# Queue class with enqueue and dequeue

I am just learning swift and tried to make a queue class with enqueue and dequeue.

• The node holds the data for each element
• The enqueue adds an element to the "queue"
• The dequeue deletes the first element in the queue and returns the data
• Head and Tail are references to node elements, which also tells if the queue is empty when they are nil (null)

Now I am wondering, have I done this correctly, both the theory and can the code be improved in Swift (used to code in Java)?

class Queue {

class Node {
// variables
var data: String
var prev: Node?

init(data: String){
self.data = data
}
}

// variables
var tail: Node?

func enqueue(e: String){
if head == nil && tail == nil {
} else {
let temp = Node(data: e)
tail?.prev = temp
tail = temp

}
}

func dequeue() -> String{

tail = nil
} else {
}
if (result == nil){
return "empty"
}
return result!
}

}


Testing the program:

var q: Queue
q = Queue()

q.enqueue("One")
q.enqueue("Two")
q.enqueue("Three")

print(q.dequeue())
print(q.dequeue())
print(q.dequeue())
print(q.dequeue())


Output:

One
Two
Three
empty


Your code is correct as far as I can see. However, there are some things which can be improved or simplified.

Let's start with the class Node definition:

• Strictly speaking, data and prev are properties.
• prev is – as I understand it – a pointer to the node that was added after this one, so I would call it next instead.
• The class should be private because it is not indented to be used outside of Queue.
• data should be a constant because it is not mutated after the creation of a node (attributions go to @Feldur who noticed that in a comment).
• Minor note: There should be a space before curly braces.

Then we have:

private class Node {
// properties
let data: String
var next: Node?

init(data: String) {
self.data = data
}
}


Consequently, head and tail are private properties as well:

// properties
private var tail: Node?


The enqueue() method can be simplified. head and tail are both nil or not, so there is no need to check both. Here it makes sense to check the tail via optional binding, so that a new node can be appended if the list was non-empty, or a single-node list created otherwise:

func enqueue(e: String) {
let node = Node(data: e)
if let lastNode = tail {
lastNode.next = node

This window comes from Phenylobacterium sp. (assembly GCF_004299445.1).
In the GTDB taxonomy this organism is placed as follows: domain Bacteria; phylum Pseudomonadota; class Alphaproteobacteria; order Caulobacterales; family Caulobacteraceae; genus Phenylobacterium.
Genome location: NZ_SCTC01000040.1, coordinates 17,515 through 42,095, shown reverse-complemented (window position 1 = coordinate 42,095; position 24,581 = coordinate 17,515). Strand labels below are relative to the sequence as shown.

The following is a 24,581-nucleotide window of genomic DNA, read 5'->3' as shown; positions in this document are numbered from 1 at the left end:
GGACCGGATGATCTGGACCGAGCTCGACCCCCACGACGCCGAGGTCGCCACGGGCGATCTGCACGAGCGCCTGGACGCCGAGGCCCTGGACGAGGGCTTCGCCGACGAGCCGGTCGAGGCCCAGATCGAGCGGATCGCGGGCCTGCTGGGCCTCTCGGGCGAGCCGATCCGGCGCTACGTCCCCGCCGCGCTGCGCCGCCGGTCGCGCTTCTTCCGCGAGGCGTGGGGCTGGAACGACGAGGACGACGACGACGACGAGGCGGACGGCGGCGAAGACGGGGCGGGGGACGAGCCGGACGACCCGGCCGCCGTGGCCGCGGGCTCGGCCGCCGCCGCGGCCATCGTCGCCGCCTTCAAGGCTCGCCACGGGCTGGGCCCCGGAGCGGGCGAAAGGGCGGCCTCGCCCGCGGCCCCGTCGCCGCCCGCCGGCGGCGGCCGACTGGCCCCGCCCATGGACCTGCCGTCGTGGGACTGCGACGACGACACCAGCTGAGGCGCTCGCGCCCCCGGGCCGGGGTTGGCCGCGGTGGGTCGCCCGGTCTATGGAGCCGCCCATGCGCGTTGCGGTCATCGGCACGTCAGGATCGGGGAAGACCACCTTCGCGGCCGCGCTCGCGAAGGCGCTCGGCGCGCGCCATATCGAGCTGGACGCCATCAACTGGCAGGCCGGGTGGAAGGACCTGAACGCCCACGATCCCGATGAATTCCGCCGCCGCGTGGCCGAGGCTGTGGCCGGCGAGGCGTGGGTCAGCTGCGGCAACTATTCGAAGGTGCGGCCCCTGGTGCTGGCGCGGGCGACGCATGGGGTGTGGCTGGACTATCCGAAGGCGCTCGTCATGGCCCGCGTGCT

} else {
}
tail = node
}


The dequeue() method returns the string "empty" if the queue is empty. This is a "magic string" and makes it impossible to store the string "empty" itself in the queue. Swift optionals were make for this very purpose: The method should return an optional String? which is nil if the queue is empty.

The method can be simplified in a similar manner as enqueue(). Now we check the initial node via optional binding. Note that there is no forced unwrapping (!) anymore, which should generally be avoided:

func dequeue() -> String? {
if let firstNode = head {
tail = nil
}
return firstNode.data
} else {
return nil
}
}


In your test code, the queue variable can be defined and initialized in a single statement:

var q = Queue()


Since dequeue() now returns an optional, we can remove elements in a loop like this:

q.enqueue("One")
q.enqueue("Two")
q.enqueue("Three")

while let s = q.dequeue() {
print(s)
}


Finally: There is nothing in the implementation which is particular to strings. You can make the class generic so that it can be used with other data types as well. Only minor modifications are necessary:

• Replace Node by Node<T> (and move it outside of Queue, as Swift currently does not allow nested types in generic classes).
• Replace Queue by Queue<T>.
• Replace String by T.

Then it looks like this:

private class Node<T> {
let data: T
var next: Node?

init(data: T) {
self.data = data
}
}

class Queue<T> {

private var tail: Node<T>?

func enqueue(e: T) {
let node = Node(data: e)
if let lastNode = tail {
lastNode.next = node
} else {
}
tail = node
}

func dequeue() -> T? {
if let firstNode = head {
tail = nil
}
return firstNode.data
} else {
return nil
}
}
}


Test code:

var q = Queue<Int>()

q.enqueue(1)
q.enqueue(2)
q.enqueue(3)

while let i = q.dequeue() {
print(i)
}

• Great idea with generic classes, I am still learning Swift and this helped a lot! – Sigils Jul 7 '16 at 7:53
• 1. Why classes vs structure, which are generally preferred? – Feldur Jul 16 '16 at 16:25
• 2. Why not make the generic version conform to SewuenceType? – Feldur Jul 16 '16 at 16:26
• 3. Why are the properties of Node var's when they never need to be mutated? – Feldur Jul 16 '16 at 16:28
• I appreciate the replies. They make good sense. – Feldur Jul 17 '16 at 7:04